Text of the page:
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Prince v. Stewart, No. 08-1632 (7th Cir. Sept. 2, 2009); DeCaro v. Hasbro Inc., No. 09-1054 (1st Cir. Sept. 2, 2009)

| Sep 2, 2009 | Daily Developments in EEO Law |

In the Seventh Circuit, a district court gets snagged on the seemingly straight-forward rule that an employee’s 90 days to file a Title VII lawsuit runs on the claimant’s receipt — not the agency’s mailing — of the EEOCs right-to-sue letter. In the First Circuit, a district court gets a pass (under the aegis of abuse-of-discretion review) for an ADA instruction that even the panel admits was “awkward” and possibly incomplete.

Prince v. Stewart, No. 08-1632 (7th Cir. Sept. 2, 2009): A pro se litigant, terminated from the Chicago Teachers Union in 2004, first files his Title VII/ADEA/§ 1981 in November 2005, but it’s dismissed without prejudice at the end of 2006 because he had not yet received his right-to-sue letter. (One mystery unresolved by the opinion:  what became of the § 1981 claim, and the supplemental breach of contract claim, which have longer limitations periods and are not subject to the right-to-sue?).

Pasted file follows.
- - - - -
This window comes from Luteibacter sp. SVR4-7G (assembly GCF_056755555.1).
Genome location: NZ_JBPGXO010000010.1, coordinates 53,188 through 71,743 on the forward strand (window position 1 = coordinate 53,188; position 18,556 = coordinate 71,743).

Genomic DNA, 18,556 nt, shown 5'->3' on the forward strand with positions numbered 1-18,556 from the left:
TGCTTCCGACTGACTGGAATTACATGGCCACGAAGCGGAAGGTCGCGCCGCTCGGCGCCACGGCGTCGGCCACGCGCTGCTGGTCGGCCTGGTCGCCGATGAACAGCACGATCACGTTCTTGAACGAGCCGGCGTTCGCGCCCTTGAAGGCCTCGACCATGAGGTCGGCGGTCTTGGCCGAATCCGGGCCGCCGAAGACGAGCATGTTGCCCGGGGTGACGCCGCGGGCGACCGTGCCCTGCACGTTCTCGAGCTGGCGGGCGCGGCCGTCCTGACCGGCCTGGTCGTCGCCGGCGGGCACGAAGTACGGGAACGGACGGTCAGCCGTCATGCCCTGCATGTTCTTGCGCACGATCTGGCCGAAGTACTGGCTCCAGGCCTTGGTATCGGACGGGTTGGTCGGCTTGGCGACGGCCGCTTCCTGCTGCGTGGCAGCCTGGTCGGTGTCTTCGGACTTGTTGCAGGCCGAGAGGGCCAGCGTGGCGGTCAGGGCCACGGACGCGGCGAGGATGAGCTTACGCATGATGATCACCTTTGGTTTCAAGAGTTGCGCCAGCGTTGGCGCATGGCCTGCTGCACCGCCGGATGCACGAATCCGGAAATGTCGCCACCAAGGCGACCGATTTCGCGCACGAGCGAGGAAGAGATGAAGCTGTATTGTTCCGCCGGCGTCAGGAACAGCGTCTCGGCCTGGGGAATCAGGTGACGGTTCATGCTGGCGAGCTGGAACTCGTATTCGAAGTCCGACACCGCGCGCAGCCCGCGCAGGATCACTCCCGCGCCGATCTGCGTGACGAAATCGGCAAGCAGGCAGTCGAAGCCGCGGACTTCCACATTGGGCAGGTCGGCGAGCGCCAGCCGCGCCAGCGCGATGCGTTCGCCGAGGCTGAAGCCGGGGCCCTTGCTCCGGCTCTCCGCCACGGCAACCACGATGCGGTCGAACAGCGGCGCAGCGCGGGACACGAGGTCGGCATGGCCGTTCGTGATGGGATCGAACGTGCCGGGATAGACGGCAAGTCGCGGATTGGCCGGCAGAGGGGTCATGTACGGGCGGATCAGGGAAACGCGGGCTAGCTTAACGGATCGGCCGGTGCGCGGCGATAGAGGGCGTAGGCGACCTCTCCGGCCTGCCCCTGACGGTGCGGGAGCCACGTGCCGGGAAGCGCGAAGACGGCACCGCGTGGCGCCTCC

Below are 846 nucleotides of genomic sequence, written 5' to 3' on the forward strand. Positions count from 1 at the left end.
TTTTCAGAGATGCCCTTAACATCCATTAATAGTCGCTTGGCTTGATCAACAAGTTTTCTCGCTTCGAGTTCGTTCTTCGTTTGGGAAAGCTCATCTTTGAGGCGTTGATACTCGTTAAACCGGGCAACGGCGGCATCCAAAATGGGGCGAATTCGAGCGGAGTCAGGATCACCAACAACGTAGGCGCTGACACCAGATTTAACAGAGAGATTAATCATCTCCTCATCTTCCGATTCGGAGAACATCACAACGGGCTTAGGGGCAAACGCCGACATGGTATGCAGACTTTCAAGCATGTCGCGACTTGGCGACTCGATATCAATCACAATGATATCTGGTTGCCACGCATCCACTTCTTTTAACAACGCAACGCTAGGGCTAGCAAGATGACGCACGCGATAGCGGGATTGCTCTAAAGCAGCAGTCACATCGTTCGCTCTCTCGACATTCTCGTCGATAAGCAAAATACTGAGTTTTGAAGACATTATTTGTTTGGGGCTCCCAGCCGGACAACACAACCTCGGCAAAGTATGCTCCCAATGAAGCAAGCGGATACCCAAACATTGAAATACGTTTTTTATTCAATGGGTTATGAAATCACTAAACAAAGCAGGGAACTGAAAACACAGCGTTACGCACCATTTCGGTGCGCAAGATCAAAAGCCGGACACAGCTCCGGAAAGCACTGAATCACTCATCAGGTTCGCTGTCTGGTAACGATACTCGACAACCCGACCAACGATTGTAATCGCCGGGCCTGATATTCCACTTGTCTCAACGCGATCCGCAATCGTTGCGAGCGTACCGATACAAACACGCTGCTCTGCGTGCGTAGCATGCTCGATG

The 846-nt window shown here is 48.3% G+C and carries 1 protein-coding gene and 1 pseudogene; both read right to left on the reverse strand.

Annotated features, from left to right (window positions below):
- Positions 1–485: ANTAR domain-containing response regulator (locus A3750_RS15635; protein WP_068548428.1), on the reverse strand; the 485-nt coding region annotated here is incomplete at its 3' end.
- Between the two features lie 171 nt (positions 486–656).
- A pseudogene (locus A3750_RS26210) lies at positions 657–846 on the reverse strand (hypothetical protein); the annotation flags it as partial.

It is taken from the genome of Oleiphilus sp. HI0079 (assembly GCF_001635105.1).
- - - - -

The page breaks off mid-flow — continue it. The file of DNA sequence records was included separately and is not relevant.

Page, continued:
Thereafter, according to the opinion, “The EEOC finally sent him a right-to-sue letter in April 2007, but it was returned by the post office as unclaimed. The Commission mailed the letter again, and Prince acknowledges having received it on July 25. Nine days later he filed a motion to reopen his case. The district judge granted the motion, as he was authorized to do by Rule 60(b)(6) however the motion was captioned.” But then the plaintiff withdrew that action (because he was leaving town and would not be able to pursue it), and the district court granted the voluntary dismissal without prejudice. 

Finally, 90 days after the plaintiff acknowledged receiving the right-to-sue letter, plaintiff files a second motion to re-open.  This, the district court denies, “stating that if Prince wanted to pursue his claims he would have to bring a new lawsuit. He could not do that, because by now the statute of limitations had expired.”

On appeal, the Seventh Circuit reverses. After resolving whether it had appellate jurisdiction (regarding whether the notice of appeal was filed within 30 days of an appealable order), it holds that dismissal could not be supported upon the affirmative defense of limitations: